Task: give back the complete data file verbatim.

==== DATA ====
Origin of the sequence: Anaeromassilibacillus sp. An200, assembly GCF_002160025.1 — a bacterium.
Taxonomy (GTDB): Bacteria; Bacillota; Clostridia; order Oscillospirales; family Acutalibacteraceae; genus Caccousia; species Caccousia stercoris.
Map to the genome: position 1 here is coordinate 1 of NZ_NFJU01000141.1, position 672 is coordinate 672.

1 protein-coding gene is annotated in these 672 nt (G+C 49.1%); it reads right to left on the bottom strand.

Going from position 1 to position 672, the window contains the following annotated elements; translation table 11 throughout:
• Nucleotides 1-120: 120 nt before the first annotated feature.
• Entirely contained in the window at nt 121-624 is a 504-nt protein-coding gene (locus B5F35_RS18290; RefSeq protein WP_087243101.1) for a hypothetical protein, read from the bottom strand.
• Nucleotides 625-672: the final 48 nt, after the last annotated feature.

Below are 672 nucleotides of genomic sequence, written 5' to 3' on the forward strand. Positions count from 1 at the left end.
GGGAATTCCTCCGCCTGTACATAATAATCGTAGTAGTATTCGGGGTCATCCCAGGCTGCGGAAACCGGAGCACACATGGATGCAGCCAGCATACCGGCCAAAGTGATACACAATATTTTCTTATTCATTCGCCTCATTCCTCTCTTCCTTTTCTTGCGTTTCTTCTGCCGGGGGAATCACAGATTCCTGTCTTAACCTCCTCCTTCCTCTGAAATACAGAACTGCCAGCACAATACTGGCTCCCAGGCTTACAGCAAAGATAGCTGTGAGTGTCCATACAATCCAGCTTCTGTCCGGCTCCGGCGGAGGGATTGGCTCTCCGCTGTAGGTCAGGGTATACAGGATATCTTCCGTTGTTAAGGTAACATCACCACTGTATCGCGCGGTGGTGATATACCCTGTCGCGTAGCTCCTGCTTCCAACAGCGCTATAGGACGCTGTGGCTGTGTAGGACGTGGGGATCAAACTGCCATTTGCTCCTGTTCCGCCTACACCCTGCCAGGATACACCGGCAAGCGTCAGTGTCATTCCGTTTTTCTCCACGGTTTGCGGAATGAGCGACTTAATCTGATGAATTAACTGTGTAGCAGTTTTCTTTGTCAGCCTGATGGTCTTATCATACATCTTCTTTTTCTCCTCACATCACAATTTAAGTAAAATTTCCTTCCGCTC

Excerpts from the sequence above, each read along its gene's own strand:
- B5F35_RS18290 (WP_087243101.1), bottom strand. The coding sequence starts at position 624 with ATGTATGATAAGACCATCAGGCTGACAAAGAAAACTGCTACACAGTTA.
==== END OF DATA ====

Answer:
Origin of the sequence: Anaeromassilibacillus sp. An200, assembly GCF_002160025.1 — a bacterium.
Taxonomy (GTDB): Bacteria; Bacillota; Clostridia; order Oscillospirales; family Acutalibacteraceae; genus Caccousia; species Caccousia stercoris.
Map to the genome: position 1 here is coordinate 1 of NZ_NFJU01000141.1, position 672 is coordinate 672.

1 protein-coding gene is annotated in these 672 nt (G+C 49.1%); it reads right to left on the bottom strand.

Going from position 1 to position 672, the window contains the following annotated elements; translation table 11 throughout:
• Nucleotides 1-120: 120 nt before the first annotated feature.
• Entirely contained in the window at nt 121-624 is a 504-nt protein-coding gene (locus B5F35_RS18290; RefSeq protein WP_087243101.1) for a hypothetical protein, read from the bottom strand.
• Nucleotides 625-672: the final 48 nt, after the last annotated feature.

Below are 672 nucleotides of genomic sequence, written 5' to 3' on the forward strand. Positions count from 1 at the left end.
GGGAATTCCTCCGCCTGTACATAATAATCGTAGTAGTATTCGGGGTCATCCCAGGCTGCGGAAACCGGAGCACACATGGATGCAGCCAGCATACCGGCCAAAGTGATACACAATATTTTCTTATTCATTCGCCTCATTCCTCTCTTCCTTTTCTTGCGTTTCTTCTGCCGGGGGAATCACAGATTCCTGTCTTAACCTCCTCCTTCCTCTGAAATACAGAACTGCCAGCACAATACTGGCTCCCAGGCTTACAGCAAAGATAGCTGTGAGTGTCCATACAATCCAGCTTCTGTCCGGCTCCGGCGGAGGGATTGGCTCTCCGCTGTAGGTCAGGGTATACAGGATATCTTCCGTTGTTAAGGTAACATCACCACTGTATCGCGCGGTGGTGATATACCCTGTCGCGTAGCTCCTGCTTCCAACAGCGCTATAGGACGCTGTGGCTGTGTAGGACGTGGGGATCAAACTGCCATTTGCTCCTGTTCCGCCTACACCCTGCCAGGATACACCGGCAAGCGTCAGTGTCATTCCGTTTTTCTCCACGGTTTGCGGAATGAGCGACTTAATCTGATGAATTAACTGTGTAGCAGTTTTCTTTGTCAGCCTGATGGTCTTATCATACATCTTCTTTTTCTCCTCACATCACAATTTAAGTAAAATTTCCTTCCGCTC

Excerpts from the sequence above, each read along its gene's own strand:
- B5F35_RS18290 (WP_087243101.1), bottom strand. The coding sequence starts at position 624 with ATGTATGATAAGACCATCAGGCTGACAAAGAAAACTGCTACACAGTTA.